1. Visit the Google Common Knowledge Project website to create your first chart.
  2. Click the I want to change the location text box and type or select an area.
    Location options from the Google Common Knowledge Project website
  3. Under Refine the data, choose one of the five primary categories. You can pick between People, Economy, Health, Education, or Crime as your primary category.
    The five main data categories from the Google Common Knowledge Project website

  4. Select a more specific sub-category from the drop-down menu.
  5. Move the slider under Choose a time span to select the year range for your chart. If you chose the United States as your general location, you might not have the option to adjust the year range.
  6. Select any chart design you want under the Choose a chart type section. You have eight chart types to pick from, including Line, Area, Slope, Bars, Stacked Bar, US Map, Group Comparison, and Rank.
    The eight chart design options from the main Google Common Knowledge Project website

  7. In the Style section, choose the text colors and font type you want to use.
  8. Once you're set, click Create in the upper-right corner.
  9. Save your chart as an image or a .csv file, which many text editor programs support, including Microsoft Excel.
  10. Go to the Raw data section to view specific details about your dataset.
    An example chart made using the Google Common Knowledge Project showing how many households without a computer in the United States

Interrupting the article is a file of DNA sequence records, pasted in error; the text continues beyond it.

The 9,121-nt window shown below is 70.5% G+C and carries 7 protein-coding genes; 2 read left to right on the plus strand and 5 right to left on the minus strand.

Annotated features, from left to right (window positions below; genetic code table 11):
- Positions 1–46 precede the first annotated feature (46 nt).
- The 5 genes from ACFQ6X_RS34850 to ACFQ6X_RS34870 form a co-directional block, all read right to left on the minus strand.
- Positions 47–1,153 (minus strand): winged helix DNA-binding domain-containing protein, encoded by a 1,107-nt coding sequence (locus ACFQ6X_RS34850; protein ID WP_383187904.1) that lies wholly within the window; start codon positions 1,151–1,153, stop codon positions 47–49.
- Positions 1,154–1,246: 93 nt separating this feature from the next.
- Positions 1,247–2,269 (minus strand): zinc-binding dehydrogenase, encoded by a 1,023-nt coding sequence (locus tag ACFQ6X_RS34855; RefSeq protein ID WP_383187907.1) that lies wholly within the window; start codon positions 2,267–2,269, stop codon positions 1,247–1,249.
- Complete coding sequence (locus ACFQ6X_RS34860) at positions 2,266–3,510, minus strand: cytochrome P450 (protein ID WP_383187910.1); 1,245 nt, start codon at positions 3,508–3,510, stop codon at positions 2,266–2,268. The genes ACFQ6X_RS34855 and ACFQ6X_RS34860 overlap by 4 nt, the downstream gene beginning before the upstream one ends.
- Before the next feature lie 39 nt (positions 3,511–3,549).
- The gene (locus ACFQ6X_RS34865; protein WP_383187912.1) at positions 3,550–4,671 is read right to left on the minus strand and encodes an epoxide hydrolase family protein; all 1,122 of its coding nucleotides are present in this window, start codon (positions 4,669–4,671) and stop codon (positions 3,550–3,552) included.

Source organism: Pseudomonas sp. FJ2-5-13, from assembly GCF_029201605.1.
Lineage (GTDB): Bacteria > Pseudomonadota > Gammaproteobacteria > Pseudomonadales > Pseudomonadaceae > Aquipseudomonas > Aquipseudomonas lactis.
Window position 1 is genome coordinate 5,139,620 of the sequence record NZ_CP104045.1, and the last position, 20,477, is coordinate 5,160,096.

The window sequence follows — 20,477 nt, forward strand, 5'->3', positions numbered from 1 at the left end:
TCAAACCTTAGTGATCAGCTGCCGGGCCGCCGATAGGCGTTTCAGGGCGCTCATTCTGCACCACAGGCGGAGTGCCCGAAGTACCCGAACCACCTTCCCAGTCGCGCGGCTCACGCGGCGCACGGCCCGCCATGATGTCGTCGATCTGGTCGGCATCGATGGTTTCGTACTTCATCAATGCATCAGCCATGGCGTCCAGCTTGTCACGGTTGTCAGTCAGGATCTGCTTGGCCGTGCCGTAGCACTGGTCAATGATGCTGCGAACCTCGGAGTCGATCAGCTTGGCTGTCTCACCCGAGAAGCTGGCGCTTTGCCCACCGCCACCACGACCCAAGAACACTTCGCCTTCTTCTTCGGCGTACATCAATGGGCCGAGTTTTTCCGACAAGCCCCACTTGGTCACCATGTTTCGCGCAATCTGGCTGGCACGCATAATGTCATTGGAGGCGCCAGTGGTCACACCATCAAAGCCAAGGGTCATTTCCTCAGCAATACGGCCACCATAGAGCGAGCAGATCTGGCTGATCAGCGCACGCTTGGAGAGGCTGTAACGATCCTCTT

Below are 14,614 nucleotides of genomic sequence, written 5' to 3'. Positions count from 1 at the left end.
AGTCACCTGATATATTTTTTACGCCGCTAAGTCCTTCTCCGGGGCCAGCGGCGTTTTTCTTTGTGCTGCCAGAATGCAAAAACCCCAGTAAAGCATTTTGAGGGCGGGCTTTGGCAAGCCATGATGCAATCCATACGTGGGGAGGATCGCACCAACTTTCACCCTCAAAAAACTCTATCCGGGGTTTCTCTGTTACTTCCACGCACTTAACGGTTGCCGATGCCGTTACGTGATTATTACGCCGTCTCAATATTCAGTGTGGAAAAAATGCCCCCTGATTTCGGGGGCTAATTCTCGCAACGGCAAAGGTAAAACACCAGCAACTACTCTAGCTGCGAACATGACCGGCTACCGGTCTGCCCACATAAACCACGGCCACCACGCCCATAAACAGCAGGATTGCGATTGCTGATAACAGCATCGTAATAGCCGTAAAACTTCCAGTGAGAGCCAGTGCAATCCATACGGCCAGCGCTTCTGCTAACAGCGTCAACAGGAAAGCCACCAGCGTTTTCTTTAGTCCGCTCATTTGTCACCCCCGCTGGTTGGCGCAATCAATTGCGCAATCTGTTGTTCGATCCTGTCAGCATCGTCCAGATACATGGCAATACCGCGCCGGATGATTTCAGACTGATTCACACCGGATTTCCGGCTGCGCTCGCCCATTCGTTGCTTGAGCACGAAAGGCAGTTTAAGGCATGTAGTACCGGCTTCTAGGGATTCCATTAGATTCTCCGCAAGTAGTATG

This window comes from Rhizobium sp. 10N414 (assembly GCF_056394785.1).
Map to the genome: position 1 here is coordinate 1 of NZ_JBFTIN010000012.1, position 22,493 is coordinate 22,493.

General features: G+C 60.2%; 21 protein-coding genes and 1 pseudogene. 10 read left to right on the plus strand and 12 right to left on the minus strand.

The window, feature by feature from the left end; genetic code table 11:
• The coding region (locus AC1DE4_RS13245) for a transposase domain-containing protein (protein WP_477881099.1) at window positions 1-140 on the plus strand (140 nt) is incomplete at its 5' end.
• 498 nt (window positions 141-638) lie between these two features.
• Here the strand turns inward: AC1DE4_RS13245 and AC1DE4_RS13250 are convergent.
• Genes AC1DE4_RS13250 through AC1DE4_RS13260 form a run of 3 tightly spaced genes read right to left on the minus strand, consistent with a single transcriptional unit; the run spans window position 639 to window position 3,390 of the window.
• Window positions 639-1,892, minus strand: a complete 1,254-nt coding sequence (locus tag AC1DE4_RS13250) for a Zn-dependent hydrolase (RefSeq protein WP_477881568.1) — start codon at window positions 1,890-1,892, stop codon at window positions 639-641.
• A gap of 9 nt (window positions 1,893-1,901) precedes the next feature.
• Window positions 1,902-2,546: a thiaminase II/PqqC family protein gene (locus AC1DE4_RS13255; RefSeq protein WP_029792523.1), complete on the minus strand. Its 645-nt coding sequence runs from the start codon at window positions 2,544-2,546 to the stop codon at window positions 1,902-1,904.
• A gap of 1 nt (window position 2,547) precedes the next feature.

The Google Common Knowledge Project makes it easy to find reliable civic data

What once was a challenge to find reliable data points about your local community is no longer an issue. The Google Common Knowledge Project makes your life easier by offering datasets directly from Data Commons. These official open source entities within Data Commons are trusted by many worldwide, removing the guesswork of deciding how trustworthy your sources are. This also means you can access the most up-to-date information, making the data as accurate as possible. When combined with the power and flexibility of Polygraph, you can instantly share and present these datasets online with high-quality visual chart designs.

Google Pinpoint is another helpful solution that journalists can use to make their in-depth research even better. From keeping track of large documents to transcribing audio and video files, these tools can elevate your research game.